A litany of management and health care failures at Sonoma Developmental Center is outlined in a 207-page report released by the California Department of Public Health (CDPH) July 25, that could eliminate federal funding of $2.5 million a month for 240 residents of the Eldridge facility near Glen Ellen.
The list of negative findings includes the charges that SDC staff “failed to maintain an effective pest control system, failed to ensure maintenance was conducted and timely repairs done in the environment, failed to keep food safe during dining service and storage, failed to routinely monitor the dishwashing machine in the main kitchen to assure it was functioning properly.”
SDC management, states the report, “failed to ensure implementation of the following policies and procedures; food handling, receiving, storage, and equipment; Human Rights committee, whole person reviews, individual planning coordinator role and responsibilities, informed consent, psychotropic medications, physical, medical supports and restraints; abuse/mistreatment/neglect prevention and reporting; bowel care management, notification to the physician/nurse, gastrostomy tubes, and infection control.”
Additionally, states the report, “The facility failed to maintain systems that would prohibit abuse, neglect and mistreatment of clients residing in the facility. The Governing Body failed to ensure all alleged violations were reported immediately, investigated thoroughly and corrective actions were taken. The facility failed to ensure the Human Rights Committee reviewed and monitored programs that involved risks to client protections, including the informed consent process, unnecessary drugs and active treatment, locked doors, opportunities for choice and self-management i.e., manage monies, engage in the community and appropriate dressing and grooming.”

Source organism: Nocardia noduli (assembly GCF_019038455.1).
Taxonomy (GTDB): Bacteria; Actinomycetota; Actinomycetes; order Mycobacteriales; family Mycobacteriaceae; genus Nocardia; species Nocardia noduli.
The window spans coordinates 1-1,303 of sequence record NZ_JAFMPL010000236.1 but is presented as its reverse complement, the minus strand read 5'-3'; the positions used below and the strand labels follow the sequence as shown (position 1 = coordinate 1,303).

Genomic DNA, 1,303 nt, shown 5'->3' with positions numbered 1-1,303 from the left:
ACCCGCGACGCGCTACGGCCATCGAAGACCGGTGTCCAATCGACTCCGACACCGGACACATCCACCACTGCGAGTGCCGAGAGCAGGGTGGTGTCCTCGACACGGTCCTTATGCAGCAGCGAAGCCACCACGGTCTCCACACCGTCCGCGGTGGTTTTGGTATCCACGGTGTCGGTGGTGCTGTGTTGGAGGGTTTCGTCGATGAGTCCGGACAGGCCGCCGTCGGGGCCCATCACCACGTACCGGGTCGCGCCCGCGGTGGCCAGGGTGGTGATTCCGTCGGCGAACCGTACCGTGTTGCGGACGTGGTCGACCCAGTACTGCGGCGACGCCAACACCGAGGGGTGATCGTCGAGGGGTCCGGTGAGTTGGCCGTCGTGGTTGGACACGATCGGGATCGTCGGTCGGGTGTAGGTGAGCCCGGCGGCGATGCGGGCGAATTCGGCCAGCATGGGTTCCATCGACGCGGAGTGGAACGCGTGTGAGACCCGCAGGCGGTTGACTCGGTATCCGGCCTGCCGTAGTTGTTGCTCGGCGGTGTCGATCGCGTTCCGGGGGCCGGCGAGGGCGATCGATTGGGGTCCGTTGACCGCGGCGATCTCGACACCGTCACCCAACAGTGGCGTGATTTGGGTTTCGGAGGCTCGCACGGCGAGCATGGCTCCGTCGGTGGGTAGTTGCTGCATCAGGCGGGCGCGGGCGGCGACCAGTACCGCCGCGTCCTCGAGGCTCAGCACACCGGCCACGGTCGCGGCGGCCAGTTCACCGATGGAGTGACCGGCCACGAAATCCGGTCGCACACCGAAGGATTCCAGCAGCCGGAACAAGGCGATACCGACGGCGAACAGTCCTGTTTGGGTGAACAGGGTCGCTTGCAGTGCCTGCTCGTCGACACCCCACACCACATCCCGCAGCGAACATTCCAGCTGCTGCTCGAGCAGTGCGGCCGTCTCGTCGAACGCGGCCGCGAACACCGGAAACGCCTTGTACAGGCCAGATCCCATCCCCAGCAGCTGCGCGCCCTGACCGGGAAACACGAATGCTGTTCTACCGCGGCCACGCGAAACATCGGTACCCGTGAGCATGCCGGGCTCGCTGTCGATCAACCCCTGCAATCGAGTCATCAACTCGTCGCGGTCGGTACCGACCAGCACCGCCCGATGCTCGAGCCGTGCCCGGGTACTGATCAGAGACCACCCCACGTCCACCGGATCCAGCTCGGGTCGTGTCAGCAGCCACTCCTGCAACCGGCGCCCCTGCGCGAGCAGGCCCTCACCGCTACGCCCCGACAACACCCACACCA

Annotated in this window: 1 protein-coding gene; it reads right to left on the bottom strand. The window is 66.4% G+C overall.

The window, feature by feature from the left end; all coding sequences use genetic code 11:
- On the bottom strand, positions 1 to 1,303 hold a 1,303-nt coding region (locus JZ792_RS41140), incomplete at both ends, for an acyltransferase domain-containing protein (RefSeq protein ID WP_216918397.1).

Residents covered by the deficiency assessment are housed in seven Intermediate Care Facilities (ICF) and are largely characterized as having often-severe behavioral issues related to their developmental disabilities. Last December, the facility’s four other ICF units lost federal funding after a survey found similar compliance issues. Federal dollars fund part of SDC program costs through the state’s Medi-Cal program, and CDPH has responsibility for ensuring that care and treatment meets federal standards.
The facility has 90 days before the ruling to decertify takes effect, and another 120 days after that if an appeal of the ruling is filed by the Department of Developmental Services (DDS), which oversees the state’s developmental centers.
SDC currently has 439 residents, approximately 1,200 employees and is in the center of a difficult review of future treatment options being focused on all four developmental centers in the state.
A task force convened by CDPH released findings early this year recommending that a significant percentage of SDC residents – if not all of them –be transitioned out of the facility into smaller, less expensive group homes situated in local communities. Current per-resident costs are estimated to average $400,000 a year, compared to about $50,000 a year for state prison inmates.
But despite the costs associated with care at SDC, the parents and guardians of residents there continue to express support for the facility and some insist that many, if not most, of the resident population is too severely disabled to leave the supportive environment and the 24/7 medical care available on the bucolic campus.
According to DDS spokesperson Nancy Lungren, a decision is imminent on whether or not to file an appeal of the CDPH action. “We are analyzing all aspects of the survey report,” she stated in an email, “including where the facility has progressed since the last survey, and where it can make improvements; the Program Improvement Plan and other compliance activities.”